November 20, 2021

This did not have to be a global pandemic


The title of chapter 9 of this book is: "This did not have to be a global pandemic". 

And says,

WHAT IF THE TAPE had run differently? What if those six miners who developed pneumonia after clearing droppings from bat caves in southern China† had been properly investigated? Imagine what could have happened if doctors had traced their infections back to a novel SARS-related corona-virus most commonly seen in bats. What if there had been a global system not only to pick that up, but also to raise an alert that humanity had no immunity against the virus, to immediately share virus samples globally with scientists and to trigger research into putative vaccines and treatments?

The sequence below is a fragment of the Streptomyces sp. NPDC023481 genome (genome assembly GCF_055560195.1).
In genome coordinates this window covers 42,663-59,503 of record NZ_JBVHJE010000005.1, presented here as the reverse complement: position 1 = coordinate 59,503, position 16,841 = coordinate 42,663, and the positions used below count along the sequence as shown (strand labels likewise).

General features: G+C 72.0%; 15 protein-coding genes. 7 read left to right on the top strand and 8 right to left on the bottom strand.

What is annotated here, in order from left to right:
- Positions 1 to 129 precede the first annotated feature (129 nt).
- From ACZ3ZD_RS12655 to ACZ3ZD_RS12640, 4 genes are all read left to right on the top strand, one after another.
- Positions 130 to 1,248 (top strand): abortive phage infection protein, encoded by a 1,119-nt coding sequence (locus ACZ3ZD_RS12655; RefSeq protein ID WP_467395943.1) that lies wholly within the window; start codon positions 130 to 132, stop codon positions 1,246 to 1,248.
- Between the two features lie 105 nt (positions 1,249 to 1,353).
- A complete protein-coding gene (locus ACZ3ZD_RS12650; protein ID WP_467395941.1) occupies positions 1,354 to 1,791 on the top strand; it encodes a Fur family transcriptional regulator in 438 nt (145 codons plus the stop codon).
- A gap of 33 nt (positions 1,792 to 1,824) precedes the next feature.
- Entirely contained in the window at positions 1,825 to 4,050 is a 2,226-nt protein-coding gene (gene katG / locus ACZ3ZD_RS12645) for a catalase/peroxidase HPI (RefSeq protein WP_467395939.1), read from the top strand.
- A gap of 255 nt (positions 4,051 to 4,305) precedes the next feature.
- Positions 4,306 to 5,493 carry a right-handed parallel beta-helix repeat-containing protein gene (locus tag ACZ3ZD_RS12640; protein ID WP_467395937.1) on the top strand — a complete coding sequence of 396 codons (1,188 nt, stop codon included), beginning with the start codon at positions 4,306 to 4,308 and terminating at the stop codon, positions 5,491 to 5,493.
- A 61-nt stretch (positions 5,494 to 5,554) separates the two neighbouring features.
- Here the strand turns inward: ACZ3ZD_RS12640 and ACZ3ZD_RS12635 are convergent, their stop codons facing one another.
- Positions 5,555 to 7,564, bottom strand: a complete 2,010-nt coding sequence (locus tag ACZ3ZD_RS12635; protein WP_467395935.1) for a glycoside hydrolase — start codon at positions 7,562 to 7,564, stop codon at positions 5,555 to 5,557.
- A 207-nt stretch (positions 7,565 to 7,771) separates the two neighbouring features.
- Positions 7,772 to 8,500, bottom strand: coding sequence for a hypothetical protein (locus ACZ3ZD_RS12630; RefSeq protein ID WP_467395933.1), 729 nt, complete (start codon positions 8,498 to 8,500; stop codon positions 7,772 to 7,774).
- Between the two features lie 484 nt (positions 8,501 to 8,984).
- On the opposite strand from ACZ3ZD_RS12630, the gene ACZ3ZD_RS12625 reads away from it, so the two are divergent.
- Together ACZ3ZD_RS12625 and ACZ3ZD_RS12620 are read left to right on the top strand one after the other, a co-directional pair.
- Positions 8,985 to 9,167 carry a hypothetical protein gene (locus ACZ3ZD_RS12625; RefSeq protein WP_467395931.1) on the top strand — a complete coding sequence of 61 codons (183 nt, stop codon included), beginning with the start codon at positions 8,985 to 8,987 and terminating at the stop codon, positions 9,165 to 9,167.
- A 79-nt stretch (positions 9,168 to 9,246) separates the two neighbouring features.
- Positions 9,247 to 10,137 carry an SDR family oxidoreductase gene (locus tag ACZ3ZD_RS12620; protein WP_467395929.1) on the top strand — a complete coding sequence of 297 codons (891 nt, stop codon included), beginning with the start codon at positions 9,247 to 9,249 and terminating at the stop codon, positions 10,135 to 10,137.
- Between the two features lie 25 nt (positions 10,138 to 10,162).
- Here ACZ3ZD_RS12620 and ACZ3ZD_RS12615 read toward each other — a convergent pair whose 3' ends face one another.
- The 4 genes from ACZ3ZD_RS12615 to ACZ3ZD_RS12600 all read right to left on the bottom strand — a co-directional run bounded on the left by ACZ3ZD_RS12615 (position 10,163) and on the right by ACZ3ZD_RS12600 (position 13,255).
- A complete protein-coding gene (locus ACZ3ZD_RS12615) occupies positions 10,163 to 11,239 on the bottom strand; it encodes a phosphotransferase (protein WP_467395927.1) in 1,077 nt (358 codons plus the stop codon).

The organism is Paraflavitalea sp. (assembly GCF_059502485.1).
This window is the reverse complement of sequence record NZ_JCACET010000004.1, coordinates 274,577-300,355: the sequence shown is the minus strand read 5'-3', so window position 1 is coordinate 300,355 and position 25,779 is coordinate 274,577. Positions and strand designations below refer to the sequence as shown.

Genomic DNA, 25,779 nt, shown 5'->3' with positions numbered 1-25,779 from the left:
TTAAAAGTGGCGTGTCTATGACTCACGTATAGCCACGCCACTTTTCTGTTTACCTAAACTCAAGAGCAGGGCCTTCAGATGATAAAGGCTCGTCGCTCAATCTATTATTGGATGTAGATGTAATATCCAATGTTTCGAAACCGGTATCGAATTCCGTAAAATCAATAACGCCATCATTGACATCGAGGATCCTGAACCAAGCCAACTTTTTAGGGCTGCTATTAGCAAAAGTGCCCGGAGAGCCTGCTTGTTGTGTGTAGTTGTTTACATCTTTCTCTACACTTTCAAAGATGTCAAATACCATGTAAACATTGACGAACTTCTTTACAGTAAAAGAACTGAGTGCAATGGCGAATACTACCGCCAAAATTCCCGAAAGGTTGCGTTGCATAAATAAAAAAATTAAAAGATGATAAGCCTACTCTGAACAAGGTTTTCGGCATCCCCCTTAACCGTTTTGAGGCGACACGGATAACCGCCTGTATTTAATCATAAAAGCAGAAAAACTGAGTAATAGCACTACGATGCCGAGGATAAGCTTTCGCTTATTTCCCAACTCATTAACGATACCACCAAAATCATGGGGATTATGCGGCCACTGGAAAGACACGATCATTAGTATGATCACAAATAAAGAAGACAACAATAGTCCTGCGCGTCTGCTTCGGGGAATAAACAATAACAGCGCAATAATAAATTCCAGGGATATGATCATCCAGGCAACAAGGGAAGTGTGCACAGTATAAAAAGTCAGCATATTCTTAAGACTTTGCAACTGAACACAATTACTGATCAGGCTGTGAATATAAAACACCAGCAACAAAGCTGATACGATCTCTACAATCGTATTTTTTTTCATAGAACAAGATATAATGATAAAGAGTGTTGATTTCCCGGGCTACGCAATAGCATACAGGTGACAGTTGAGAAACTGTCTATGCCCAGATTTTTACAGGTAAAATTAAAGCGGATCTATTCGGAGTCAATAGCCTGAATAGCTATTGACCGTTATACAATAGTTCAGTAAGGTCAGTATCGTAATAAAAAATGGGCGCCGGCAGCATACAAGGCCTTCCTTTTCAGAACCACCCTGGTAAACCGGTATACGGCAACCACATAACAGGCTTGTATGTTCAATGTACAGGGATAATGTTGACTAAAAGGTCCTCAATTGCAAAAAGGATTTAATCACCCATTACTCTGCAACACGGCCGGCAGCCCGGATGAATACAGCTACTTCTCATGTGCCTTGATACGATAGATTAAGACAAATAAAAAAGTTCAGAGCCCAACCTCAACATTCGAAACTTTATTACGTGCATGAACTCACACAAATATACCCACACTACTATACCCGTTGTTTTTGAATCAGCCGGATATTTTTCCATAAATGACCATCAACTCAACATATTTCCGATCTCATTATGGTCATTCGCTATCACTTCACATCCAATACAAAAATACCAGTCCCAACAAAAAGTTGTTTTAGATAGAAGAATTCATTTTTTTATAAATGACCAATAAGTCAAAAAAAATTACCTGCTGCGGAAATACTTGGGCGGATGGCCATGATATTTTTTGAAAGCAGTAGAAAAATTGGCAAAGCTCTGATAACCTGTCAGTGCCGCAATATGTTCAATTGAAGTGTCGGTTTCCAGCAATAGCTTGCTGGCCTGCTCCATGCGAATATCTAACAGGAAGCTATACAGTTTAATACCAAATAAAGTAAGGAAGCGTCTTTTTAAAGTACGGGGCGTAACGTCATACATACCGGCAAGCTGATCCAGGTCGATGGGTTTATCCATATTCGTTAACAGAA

None of this is easy: it is a struggle to identify clusters and unmask a completely new pathogen at work. But, equally, none of it is beyond the capability of science.

This is what we desperately need: surveillance in the shadowlands where humans and animals overlap, and specifically when those exchanges are leading to illness. We need to be asking: which viruses in wild and domestic animals are crossing back and forth between humans and animals? How can we spot these perilous cross-species breaches and how should we respond?

The pathogens that keep me awake at night are those against which humanity is defenceless. So, in the next five years, we need to document these gaps in the global human immune landscape. For a decade now, I have been wondering whether seasonal influenza, or winter flu, may not be the viral enemy we think it is, because the world has a degree of protection against many of the strains in the flu family.

A crucial book to understand the origins of the pandemic and what should be done for the next one.